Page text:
Barker, Ma (1872–1935)

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Barker, Ma (1872–1935)

Notorious outlaw of the 1930s. Name variations: Arizona Donnie Clark; Kate "Ma" Barker. Born Arizona Donnie Clark, near Springfield, Missouri, in 1872; died in Oklawaha, Florida, on January 16, 1935; married George Barker, around 1892; children: Herman, Lloyd, Dock, and Fred.

With an outlaw mentality rivaling that of Jesse James, Dillinger, or Baby Face Nelson, a dumpy, middle-aged woman, with a motherly face, masterminded holdups in the Missouri-Oklahoma area for 12 years, terrorizing businessmen and bankers, and prompting F.B.I. director J. Edgar Hoover to call her a "mean, vicious beast of prey… a she-wolf." Arizona Donnie Clark, or "Ma" Barker, as she was more commonly known, rose to head one of the last notorious outlaw bands in the country and died in a fierce shootout with Federal agents on January 16, 1935.

The first comparatively uneventful years of Barker's life were spent in the Ozark mountains. At age 20, she married a farm laborer, George Barker, and lived as a model Presbyterian wife and mother of four boys—Herman, Lloyd, Dock, and Fred. This idyllic family picture faded when, as teenagers, the boys started harassing neighbors and robbing local merchants. Staunchly defending them, Barker did whatever she could to keep them away from the police and out of court.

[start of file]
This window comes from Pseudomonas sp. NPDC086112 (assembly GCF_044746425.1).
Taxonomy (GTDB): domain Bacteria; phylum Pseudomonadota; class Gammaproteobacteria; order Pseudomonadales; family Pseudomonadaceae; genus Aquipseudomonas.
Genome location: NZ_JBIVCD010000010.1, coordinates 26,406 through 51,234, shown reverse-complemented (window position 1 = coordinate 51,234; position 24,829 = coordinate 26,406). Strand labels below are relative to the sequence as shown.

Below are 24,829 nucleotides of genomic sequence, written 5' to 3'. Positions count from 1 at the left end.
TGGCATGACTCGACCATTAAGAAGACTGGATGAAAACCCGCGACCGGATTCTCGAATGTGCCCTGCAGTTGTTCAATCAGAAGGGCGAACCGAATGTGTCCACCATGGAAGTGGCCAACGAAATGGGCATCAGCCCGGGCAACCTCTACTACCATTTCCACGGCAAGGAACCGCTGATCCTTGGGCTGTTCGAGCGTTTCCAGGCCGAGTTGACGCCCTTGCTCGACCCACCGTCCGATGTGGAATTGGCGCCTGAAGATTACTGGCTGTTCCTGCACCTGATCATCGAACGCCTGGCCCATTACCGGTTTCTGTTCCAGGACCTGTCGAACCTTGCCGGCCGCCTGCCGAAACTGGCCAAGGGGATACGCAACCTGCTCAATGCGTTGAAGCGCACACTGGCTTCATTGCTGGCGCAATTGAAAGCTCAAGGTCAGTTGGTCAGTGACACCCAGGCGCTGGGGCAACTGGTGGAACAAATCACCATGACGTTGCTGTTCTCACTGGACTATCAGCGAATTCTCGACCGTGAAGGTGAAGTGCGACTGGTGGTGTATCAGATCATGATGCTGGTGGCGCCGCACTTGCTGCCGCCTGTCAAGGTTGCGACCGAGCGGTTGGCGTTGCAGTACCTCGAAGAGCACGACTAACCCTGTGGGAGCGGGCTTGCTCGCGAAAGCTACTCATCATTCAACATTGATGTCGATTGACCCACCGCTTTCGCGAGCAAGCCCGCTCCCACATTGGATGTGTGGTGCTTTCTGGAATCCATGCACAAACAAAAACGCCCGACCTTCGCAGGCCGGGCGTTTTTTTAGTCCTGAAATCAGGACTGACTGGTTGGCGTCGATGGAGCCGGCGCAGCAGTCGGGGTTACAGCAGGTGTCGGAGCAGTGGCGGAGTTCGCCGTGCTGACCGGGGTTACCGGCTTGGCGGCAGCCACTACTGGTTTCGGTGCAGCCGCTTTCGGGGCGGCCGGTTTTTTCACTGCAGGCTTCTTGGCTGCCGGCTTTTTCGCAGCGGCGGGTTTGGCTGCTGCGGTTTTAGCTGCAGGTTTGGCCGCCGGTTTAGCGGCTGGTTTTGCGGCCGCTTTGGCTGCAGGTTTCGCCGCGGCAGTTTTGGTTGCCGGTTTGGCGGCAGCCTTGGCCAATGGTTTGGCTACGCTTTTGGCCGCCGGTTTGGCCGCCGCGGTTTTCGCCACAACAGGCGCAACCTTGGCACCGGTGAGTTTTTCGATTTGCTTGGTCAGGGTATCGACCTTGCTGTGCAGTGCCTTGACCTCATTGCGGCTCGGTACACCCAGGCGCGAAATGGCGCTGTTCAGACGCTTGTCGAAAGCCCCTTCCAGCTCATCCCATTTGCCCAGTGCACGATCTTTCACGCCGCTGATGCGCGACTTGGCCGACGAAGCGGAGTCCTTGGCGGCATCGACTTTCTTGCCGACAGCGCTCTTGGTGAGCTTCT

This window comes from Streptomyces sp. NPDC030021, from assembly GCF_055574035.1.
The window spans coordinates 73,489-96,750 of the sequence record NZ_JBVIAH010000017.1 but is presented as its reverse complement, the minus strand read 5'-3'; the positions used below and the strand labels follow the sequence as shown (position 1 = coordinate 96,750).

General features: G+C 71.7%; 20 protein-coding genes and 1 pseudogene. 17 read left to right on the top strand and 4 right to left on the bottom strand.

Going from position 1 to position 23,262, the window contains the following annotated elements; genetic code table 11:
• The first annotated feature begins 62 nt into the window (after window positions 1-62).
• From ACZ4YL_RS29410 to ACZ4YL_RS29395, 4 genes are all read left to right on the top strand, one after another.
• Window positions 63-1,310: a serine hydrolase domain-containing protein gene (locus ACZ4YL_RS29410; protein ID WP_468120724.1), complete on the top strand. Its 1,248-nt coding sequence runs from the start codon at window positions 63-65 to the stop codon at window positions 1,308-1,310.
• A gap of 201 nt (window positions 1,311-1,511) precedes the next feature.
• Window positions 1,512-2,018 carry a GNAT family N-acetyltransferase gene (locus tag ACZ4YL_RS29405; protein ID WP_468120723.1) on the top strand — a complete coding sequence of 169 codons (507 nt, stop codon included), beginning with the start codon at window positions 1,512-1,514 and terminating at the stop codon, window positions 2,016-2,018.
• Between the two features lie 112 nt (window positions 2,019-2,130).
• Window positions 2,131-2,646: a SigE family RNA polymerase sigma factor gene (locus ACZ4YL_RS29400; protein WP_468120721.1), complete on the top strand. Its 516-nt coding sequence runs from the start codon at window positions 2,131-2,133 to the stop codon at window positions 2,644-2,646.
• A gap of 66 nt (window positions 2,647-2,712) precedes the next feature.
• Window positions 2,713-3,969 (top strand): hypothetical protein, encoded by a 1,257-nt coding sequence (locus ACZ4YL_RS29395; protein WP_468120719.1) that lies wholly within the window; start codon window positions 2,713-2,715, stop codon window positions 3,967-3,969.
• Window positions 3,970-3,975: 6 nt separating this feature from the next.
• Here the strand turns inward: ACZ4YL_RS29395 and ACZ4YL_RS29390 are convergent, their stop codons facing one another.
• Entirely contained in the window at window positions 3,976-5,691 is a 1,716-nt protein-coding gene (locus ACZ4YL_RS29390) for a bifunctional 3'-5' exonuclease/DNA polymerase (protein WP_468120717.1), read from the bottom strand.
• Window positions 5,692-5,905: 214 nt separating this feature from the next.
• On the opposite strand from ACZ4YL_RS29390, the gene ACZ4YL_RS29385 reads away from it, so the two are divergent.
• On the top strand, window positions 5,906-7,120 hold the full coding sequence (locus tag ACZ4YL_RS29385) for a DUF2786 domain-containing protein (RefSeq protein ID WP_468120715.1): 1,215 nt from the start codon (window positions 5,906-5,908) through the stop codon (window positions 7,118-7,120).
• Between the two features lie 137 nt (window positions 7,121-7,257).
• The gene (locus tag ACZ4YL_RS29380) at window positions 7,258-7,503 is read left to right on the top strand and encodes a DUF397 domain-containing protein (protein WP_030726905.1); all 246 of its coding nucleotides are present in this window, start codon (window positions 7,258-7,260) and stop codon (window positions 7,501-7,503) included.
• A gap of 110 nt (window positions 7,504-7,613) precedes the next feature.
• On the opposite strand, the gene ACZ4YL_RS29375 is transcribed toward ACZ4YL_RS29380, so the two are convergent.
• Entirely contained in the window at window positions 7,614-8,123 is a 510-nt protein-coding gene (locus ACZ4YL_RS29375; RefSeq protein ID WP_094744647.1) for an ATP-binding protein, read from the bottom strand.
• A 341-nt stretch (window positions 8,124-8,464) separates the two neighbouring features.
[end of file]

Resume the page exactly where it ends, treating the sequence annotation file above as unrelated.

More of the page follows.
By 1915, Barker and her troubled family were living in a two-room shack, where she set up a "cooling off" service for convicts or crooks on the run. They had only to show up at her door, and she would provide food, shelter, and "howto" advice on criminal activities. One of the first graduates of her program, an outlaw called Al Spencer, paid his debt to Ma by holding up a passenger train and seizing more than $20,000 in cash and bonds. From then on, throughout the 1920s, Barker acted as the brains behind countless robberies and bank raids for a percentage, keeping herself in funds and out of jail.

Barker left her husband, and lived from town to town with a succession of lovers, planning robberies, kidnappings, and murders for the now notorious Barker Gang (also known as the Holden-Keating Gang). Keeping tight rein over her "boys," she became bolder, visiting target banks herself under the guise of opening "a modest account with the money left me by my dear husband." These visits were opportunities to case banks for the location of the safe and the placement of security.

After a final million-dollar bank raid at Concordia, Kansas, and the kidnapping of the president of the Commercial State Bank of Minneapolis, Barker took to the hideout at Lake Weir in Florida with her son Fred in tow, while the F.B.I. was busy rallying forces and planning their January 16 assault. There are conflicting reports on the details of the final confrontation, but, during a reportedly six-hour siege, the cottage was attacked by machine guns, rifles, and tear gas. Ma Barker was found in an upstairs room, beside her son, with three bullet wounds and a .300 gas-operated automatic rifle still "hot in her hands." According to another report, more than $10,000 in large denomination bills was found in her pocketbook.

Barbara Morgan , Melrose, Massachusetts